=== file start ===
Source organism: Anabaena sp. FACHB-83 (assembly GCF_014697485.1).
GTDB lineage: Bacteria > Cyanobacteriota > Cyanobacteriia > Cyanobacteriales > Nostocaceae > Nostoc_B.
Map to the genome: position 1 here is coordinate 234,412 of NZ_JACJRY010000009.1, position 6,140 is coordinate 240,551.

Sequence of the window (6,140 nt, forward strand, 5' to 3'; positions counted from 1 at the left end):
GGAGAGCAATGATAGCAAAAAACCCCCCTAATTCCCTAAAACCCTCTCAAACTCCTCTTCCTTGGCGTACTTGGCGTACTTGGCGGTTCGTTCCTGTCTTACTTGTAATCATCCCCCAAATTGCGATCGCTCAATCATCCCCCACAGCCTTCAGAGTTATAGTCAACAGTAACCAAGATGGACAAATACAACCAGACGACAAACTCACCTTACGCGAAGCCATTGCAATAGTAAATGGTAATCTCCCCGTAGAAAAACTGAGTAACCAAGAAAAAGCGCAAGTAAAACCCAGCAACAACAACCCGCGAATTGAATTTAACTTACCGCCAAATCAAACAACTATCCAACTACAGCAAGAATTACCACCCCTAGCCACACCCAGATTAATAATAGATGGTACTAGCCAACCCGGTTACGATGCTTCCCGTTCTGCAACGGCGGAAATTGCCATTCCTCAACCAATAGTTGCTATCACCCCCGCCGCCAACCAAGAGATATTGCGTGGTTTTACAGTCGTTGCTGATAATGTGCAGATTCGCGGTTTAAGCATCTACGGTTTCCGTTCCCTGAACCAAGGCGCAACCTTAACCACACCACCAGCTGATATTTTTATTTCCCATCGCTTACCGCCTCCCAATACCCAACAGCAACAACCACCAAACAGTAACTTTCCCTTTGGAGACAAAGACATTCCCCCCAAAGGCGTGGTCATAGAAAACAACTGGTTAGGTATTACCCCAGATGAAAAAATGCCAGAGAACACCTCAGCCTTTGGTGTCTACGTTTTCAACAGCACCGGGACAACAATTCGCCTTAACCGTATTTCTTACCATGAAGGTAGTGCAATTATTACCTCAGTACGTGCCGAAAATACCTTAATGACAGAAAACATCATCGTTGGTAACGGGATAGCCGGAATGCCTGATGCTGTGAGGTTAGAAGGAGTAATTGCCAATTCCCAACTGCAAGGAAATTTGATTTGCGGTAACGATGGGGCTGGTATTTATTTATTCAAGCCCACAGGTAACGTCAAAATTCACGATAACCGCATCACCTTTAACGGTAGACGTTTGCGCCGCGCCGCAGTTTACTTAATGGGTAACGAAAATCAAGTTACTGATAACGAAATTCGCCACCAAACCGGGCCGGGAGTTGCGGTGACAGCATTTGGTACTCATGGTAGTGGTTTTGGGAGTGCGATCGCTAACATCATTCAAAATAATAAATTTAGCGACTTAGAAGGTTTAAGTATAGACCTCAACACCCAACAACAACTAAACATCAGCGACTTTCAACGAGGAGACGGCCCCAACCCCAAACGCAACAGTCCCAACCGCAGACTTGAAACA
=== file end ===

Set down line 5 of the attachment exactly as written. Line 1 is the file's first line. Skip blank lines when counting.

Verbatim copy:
GGAGAGCAATGATAGCAAAAAACCCCCCTAATTCCCTAAAACCCTCTCAAACTCCTCTTCCTTGGCGTACTTGGCGTACTTGGCGGTTCGTTCCTGTCTTACTTGTAATCATCCCCCAAATTGCGATCGCTCAATCATCCCCCACAGCCTTCAGAGTTATAGTCAACAGTAACCAAGATGGACAAATACAACCAGACGACAAACTCACCTTACGCGAAGCCATTGCAATAGTAAATGGTAATCTCCCCGTAGAAAAACTGAGTAACCAAGAAAAAGCGCAAGTAAAACCCAGCAACAACAACCCGCGAATTGAATTTAACTTACCGCCAAATCAAACAACTATCCAACTACAGCAAGAATTACCACCCCTAGCCACACCCAGATTAATAATAGATGGTACTAGCCAACCCGGTTACGATGCTTCCCGTTCTGCAACGGCGGAAATTGCCATTCCTCAACCAATAGTTGCTATCACCCCCGCCGCCAACCAAGAGATATTGCGTGGTTTTACAGTCGTTGCTGATAATGTGCAGATTCGCGGTTTAAGCATCTACGGTTTCCGTTCCCTGAACCAAGGCGCAACCTTAACCACACCACCAGCTGATATTTTTATTTCCCATCGCTTACCGCCTCCCAATACCCAACAGCAACAACCACCAAACAGTAACTTTCCCTTTGGAGACAAAGACATTCCCCCCAAAGGCGTGGTCATAGAAAACAACTGGTTAGGTATTACCCCAGATGAAAAAATGCCAGAGAACACCTCAGCCTTTGGTGTCTACGTTTTCAACAGCACCGGGACAACAATTCGCCTTAACCGTATTTCTTACCATGAAGGTAGTGCAATTATTACCTCAGTACGTGCCGAAAATACCTTAATGACAGAAAACATCATCGTTGGTAACGGGATAGCCGGAATGCCTGATGCTGTGAGGTTAGAAGGAGTAATTGCCAATTCCCAACTGCAAGGAAATTTGATTTGCGGTAACGATGGGGCTGGTATTTATTTATTCAAGCCCACAGGTAACGTCAAAATTCACGATAACCGCATCACCTTTAACGGTAGACGTTTGCGCCGCGCCGCAGTTTACTTAATGGGTAACGAAAATCAAGTTACTGATAACGAAATTCGCCACCAAACCGGGCCGGGAGTTGCGGTGACAGCATTTGGTACTCATGGTAGTGGTTTTGGGAGTGCGATCGCTAACATCATTCAAAATAATAAATTTAGCGACTTAGAAGGTTTAAGTATAGACCTCAACACCCAACAACAACTAAACATCAGCGACTTTCAACGAGGAGACGGCCCCAACCCCAAACGCAACAGTCCCAACCGCAGACTTGAAACA